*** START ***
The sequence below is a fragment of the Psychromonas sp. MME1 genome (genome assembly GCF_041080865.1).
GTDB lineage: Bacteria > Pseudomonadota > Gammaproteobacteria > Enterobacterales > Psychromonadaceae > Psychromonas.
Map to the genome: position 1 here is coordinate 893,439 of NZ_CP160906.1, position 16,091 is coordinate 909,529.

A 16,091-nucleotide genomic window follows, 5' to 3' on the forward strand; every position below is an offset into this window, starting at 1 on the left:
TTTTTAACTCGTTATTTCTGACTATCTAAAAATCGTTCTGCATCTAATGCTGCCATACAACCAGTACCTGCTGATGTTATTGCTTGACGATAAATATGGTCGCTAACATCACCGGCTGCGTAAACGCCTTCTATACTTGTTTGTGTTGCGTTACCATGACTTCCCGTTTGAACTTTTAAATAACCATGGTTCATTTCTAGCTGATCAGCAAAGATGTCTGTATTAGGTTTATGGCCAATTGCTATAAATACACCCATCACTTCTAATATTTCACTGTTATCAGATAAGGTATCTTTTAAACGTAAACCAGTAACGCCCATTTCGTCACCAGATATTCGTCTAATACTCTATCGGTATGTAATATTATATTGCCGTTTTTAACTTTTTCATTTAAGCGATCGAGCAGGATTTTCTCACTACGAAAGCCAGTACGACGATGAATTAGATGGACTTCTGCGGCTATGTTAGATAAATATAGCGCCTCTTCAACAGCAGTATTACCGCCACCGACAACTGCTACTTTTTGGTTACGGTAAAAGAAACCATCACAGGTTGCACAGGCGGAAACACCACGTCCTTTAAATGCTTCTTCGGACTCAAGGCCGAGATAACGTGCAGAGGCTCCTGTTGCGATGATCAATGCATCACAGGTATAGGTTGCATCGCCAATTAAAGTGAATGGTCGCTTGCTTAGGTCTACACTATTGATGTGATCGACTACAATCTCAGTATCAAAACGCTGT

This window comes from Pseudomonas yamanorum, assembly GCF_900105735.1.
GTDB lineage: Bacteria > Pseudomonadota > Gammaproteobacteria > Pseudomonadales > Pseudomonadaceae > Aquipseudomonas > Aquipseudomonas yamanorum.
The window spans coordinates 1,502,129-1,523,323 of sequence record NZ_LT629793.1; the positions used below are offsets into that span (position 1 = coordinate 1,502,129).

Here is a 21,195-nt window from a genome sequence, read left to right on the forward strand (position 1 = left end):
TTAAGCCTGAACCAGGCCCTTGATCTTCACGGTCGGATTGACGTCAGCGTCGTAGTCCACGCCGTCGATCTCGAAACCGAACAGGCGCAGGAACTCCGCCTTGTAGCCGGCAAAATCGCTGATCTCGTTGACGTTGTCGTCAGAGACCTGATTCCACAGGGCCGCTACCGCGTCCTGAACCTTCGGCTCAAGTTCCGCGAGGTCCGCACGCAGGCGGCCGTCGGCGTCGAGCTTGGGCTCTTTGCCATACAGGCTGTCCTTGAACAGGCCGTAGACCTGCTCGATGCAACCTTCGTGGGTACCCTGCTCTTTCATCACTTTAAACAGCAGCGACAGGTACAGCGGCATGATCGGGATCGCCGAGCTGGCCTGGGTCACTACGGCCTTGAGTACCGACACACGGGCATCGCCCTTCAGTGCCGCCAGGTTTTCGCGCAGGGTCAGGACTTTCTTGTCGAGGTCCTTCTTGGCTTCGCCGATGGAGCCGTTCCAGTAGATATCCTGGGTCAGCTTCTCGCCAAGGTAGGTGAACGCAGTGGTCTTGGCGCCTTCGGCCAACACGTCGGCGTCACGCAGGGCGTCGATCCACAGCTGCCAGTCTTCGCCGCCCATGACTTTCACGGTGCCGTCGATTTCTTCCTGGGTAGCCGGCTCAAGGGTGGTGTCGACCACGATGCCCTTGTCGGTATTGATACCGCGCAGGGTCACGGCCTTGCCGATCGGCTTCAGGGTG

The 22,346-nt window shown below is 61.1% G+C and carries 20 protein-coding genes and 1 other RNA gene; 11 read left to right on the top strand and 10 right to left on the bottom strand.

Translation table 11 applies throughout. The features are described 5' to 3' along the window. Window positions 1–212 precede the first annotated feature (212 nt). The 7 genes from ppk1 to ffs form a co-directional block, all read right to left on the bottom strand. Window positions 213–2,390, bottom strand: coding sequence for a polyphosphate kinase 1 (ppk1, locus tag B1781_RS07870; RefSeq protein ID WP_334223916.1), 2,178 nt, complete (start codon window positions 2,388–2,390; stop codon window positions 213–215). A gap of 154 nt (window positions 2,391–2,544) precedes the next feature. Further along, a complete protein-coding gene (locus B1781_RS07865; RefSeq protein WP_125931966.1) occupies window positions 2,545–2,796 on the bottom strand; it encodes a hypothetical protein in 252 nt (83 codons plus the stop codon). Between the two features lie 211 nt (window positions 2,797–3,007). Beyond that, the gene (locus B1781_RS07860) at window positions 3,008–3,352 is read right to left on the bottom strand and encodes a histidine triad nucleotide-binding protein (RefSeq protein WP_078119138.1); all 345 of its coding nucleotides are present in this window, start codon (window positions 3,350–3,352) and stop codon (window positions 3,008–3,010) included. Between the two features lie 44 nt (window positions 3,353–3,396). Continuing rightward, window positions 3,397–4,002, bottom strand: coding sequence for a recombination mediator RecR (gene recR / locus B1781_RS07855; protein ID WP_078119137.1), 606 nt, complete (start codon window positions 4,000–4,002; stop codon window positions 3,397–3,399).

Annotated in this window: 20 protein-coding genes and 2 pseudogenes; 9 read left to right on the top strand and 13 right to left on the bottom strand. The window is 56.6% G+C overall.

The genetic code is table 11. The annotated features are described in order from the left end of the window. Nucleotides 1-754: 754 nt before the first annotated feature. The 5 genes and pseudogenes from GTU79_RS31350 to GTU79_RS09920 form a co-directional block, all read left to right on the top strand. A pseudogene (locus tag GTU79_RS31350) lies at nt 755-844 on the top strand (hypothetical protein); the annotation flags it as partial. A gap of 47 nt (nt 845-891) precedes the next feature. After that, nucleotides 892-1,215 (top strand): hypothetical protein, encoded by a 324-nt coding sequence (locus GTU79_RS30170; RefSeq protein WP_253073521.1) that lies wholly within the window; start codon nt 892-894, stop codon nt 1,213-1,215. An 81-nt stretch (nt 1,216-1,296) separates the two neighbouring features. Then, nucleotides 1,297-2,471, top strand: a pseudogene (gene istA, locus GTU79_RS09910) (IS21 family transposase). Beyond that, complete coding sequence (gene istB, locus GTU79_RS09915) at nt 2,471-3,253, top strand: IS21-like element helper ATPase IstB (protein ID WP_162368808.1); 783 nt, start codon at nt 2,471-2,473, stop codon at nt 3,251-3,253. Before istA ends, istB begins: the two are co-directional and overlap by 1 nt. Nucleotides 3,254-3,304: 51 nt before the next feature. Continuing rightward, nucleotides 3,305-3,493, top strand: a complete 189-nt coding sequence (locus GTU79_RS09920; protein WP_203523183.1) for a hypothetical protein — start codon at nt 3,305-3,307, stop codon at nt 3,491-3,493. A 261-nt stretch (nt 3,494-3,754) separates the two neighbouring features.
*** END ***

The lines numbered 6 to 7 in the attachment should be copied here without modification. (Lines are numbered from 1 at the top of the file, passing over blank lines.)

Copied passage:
This window comes from Pseudomonas yamanorum, assembly GCF_900105735.1.
GTDB lineage: Bacteria > Pseudomonadota > Gammaproteobacteria > Pseudomonadales > Pseudomonadaceae > Aquipseudomonas > Aquipseudomonas yamanorum.